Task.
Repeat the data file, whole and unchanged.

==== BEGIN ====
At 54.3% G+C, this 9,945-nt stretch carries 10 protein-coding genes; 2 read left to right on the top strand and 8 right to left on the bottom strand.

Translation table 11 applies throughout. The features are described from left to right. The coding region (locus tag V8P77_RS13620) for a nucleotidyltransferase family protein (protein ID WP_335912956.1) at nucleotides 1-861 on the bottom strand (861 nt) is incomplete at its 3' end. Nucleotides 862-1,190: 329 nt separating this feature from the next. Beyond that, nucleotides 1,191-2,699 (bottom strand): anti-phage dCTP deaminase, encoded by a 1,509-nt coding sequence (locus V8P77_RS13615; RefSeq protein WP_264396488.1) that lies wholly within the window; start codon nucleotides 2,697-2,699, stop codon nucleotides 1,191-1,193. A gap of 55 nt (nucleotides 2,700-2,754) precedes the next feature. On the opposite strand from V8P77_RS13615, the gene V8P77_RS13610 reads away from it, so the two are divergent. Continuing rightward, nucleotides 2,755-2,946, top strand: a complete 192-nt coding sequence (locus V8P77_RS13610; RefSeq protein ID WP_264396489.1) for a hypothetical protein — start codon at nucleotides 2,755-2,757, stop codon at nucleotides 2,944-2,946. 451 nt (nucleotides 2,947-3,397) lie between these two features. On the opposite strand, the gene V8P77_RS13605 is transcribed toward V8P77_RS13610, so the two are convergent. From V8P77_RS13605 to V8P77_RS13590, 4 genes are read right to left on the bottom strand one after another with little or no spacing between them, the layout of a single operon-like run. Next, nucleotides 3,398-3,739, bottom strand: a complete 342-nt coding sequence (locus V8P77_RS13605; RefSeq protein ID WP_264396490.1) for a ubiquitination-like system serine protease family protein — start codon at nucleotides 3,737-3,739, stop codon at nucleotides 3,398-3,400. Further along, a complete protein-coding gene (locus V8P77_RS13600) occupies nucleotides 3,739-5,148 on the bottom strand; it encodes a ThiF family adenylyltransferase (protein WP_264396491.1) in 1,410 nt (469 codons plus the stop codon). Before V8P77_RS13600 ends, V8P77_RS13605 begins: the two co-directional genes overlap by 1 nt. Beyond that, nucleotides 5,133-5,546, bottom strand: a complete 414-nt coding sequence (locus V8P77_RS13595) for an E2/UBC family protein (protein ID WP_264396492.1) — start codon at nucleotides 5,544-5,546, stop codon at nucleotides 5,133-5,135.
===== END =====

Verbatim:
At 54.3% G+C, this 9,945-nt stretch carries 10 protein-coding genes; 2 read left to right on the top strand and 8 right to left on the bottom strand.

Translation table 11 applies throughout. The features are described from left to right. The coding region (locus tag V8P77_RS13620) for a nucleotidyltransferase family protein (protein ID WP_335912956.1) at nucleotides 1-861 on the bottom strand (861 nt) is incomplete at its 3' end. Nucleotides 862-1,190: 329 nt separating this feature from the next. Beyond that, nucleotides 1,191-2,699 (bottom strand): anti-phage dCTP deaminase, encoded by a 1,509-nt coding sequence (locus V8P77_RS13615; RefSeq protein WP_264396488.1) that lies wholly within the window; start codon nucleotides 2,697-2,699, stop codon nucleotides 1,191-1,193. A gap of 55 nt (nucleotides 2,700-2,754) precedes the next feature. On the opposite strand from V8P77_RS13615, the gene V8P77_RS13610 reads away from it, so the two are divergent. Continuing rightward, nucleotides 2,755-2,946, top strand: a complete 192-nt coding sequence (locus V8P77_RS13610; RefSeq protein ID WP_264396489.1) for a hypothetical protein — start codon at nucleotides 2,755-2,757, stop codon at nucleotides 2,944-2,946. 451 nt (nucleotides 2,947-3,397) lie between these two features. On the opposite strand, the gene V8P77_RS13605 is transcribed toward V8P77_RS13610, so the two are convergent. From V8P77_RS13605 to V8P77_RS13590, 4 genes are read right to left on the bottom strand one after another with little or no spacing between them, the layout of a single operon-like run. Next, nucleotides 3,398-3,739, bottom strand: a complete 342-nt coding sequence (locus V8P77_RS13605; RefSeq protein ID WP_264396490.1) for a ubiquitination-like system serine protease family protein — start codon at nucleotides 3,737-3,739, stop codon at nucleotides 3,398-3,400. Further along, a complete protein-coding gene (locus V8P77_RS13600) occupies nucleotides 3,739-5,148 on the bottom strand; it encodes a ThiF family adenylyltransferase (protein WP_264396491.1) in 1,410 nt (469 codons plus the stop codon). Before V8P77_RS13600 ends, V8P77_RS13605 begins: the two co-directional genes overlap by 1 nt. Beyond that, nucleotides 5,133-5,546, bottom strand: a complete 414-nt coding sequence (locus V8P77_RS13595) for an E2/UBC family protein (protein ID WP_264396492.1) — start codon at nucleotides 5,544-5,546, stop codon at nucleotides 5,133-5,135.